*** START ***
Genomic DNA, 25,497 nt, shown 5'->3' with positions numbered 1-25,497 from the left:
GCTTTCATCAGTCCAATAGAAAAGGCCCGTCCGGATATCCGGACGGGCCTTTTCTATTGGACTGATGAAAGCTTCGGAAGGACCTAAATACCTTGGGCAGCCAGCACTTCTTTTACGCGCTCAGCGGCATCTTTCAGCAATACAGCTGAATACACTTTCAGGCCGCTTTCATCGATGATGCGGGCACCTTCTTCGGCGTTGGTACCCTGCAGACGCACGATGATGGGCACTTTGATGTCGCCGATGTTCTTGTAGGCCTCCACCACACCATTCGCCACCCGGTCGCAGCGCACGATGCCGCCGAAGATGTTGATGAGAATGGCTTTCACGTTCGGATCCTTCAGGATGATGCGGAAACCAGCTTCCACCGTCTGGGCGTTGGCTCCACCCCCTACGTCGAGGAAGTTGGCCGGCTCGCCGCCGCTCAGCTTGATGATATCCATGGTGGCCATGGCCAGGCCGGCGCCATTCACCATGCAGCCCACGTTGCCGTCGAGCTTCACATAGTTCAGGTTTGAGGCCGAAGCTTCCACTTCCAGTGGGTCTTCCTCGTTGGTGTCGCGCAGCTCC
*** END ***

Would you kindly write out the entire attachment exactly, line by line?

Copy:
Genomic DNA, 25,497 nt, shown 5'->3' with positions numbered 1-25,497 from the left:
GCTTTCATCAGTCCAATAGAAAAGGCCCGTCCGGATATCCGGACGGGCCTTTTCTATTGGACTGATGAAAGCTTCGGAAGGACCTAAATACCTTGGGCAGCCAGCACTTCTTTTACGCGCTCAGCGGCATCTTTCAGCAATACAGCTGAATACACTTTCAGGCCGCTTTCATCGATGATGCGGGCACCTTCTTCGGCGTTGGTACCCTGCAGACGCACGATGATGGGCACTTTGATGTCGCCGATGTTCTTGTAGGCCTCCACCACACCATTCGCCACCCGGTCGCAGCGCACGATGCCGCCGAAGATGTTGATGAGAATGGCTTTCACGTTCGGATCCTTCAGGATGATGCGGAAACCAGCTTCCACCGTCTGGGCGTTGGCTCCACCCCCTACGTCGAGGAAGTTGGCCGGCTCGCCGCCGCTCAGCTTGATGATATCCATGGTGGCCATGGCCAGGCCGGCGCCATTCACCATGCAGCCCACGTTGCCGTCGAGCTTCACATAGTTCAGGTTTGAGGCCGAAGCTTCCACTTCCAGTGGGTCTTCCTCGTTGGTGTCGCGCAGCTCC